There’s a simple solution to this problem. The academic publishing industry solved it a long time ago. Number your references. Even if you want to show the authors and years, you can just put a little number in parentheses, like (1) Karagueuzian and Chen 1999, (2) So and so et al…

But how will people use that? Post the key somewhere that people can find it, and mention it in the presentation. If you don’t have a convenient URL or link page to direct people to, you can always use TinyURL to make a short link that they can quickly write down. Or better, yet, post it on your blog.

Comments? Refinements? Would this help you? Would it drive you crazy?

Abandoning FileVault

As neat and secure as Apple’s FileVault feature (which encrypt’s one’s home directory) is, I’ve abandoned it. Last night I had brought my laptop to a grinding halt (doing too much, memory-hungry apps, etc) and rather than wait it out, I just rebooted it. It screwed up the filesystem on which my home drive resided, which with FileVault is in an encrypted sparse image file. I was unable to fsck it and repair it — apparently I would have needed a $90 program called DiskWarrior.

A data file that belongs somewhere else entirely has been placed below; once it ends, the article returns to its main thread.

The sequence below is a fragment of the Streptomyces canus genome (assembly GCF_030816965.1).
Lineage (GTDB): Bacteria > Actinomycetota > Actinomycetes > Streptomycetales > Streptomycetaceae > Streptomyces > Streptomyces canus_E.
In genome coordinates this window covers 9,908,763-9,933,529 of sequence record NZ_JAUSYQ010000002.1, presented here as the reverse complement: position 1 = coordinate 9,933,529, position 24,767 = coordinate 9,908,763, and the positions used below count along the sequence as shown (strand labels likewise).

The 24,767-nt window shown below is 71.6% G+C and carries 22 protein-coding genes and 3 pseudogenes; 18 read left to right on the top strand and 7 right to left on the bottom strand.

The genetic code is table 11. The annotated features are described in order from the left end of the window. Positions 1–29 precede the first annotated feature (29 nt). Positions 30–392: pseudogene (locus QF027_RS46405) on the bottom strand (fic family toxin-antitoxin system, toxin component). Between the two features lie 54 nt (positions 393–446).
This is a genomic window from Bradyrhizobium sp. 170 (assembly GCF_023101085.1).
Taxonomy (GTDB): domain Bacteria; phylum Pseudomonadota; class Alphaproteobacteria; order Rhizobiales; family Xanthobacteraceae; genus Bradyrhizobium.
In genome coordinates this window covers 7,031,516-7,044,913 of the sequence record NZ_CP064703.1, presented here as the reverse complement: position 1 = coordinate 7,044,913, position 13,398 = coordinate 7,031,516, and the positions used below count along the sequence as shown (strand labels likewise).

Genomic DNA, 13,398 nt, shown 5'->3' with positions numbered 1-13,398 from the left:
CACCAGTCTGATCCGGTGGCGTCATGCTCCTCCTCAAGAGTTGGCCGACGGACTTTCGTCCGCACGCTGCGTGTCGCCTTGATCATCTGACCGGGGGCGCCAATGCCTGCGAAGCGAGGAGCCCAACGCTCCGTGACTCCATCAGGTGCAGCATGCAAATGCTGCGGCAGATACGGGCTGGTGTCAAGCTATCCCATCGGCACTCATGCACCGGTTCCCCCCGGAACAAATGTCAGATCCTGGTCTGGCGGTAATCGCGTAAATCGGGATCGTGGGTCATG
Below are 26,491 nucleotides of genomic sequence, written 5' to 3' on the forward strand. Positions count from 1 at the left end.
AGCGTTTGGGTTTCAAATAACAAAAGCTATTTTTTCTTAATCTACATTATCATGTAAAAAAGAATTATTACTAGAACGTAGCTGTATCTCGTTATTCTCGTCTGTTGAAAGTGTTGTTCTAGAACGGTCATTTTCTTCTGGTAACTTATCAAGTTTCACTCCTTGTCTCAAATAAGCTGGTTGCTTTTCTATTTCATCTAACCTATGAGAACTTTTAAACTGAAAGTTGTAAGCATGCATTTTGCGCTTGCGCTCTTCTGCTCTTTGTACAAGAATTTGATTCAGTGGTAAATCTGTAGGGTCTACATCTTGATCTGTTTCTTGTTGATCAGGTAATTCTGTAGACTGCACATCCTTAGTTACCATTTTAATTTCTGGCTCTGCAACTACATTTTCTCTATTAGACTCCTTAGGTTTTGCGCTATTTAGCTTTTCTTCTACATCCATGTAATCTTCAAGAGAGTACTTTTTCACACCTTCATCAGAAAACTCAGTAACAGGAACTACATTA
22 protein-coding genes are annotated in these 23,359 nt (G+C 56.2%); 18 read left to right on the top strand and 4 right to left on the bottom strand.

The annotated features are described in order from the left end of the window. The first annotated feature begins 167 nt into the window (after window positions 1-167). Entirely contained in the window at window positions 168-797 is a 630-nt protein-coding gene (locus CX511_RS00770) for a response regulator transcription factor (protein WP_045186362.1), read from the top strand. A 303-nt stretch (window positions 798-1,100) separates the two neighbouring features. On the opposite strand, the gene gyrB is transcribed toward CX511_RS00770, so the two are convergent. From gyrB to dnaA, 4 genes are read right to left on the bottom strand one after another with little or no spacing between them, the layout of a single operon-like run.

FileVault, I discovered last week, was also behind my inability to “grab” a bunch of items from Finder with Quicksilver — something I use probably 100 times per day or more at work.

Luckily, not much of my personal data ever resides in my home directory, and what’s there is always available elsewhere, so I just wiped that user account and started over. It’s too bad, because it was going pretty well. Apple’s early iterations of FileVault were kind of buggy, but this time around it was much more solid.

Just not quite solid enough.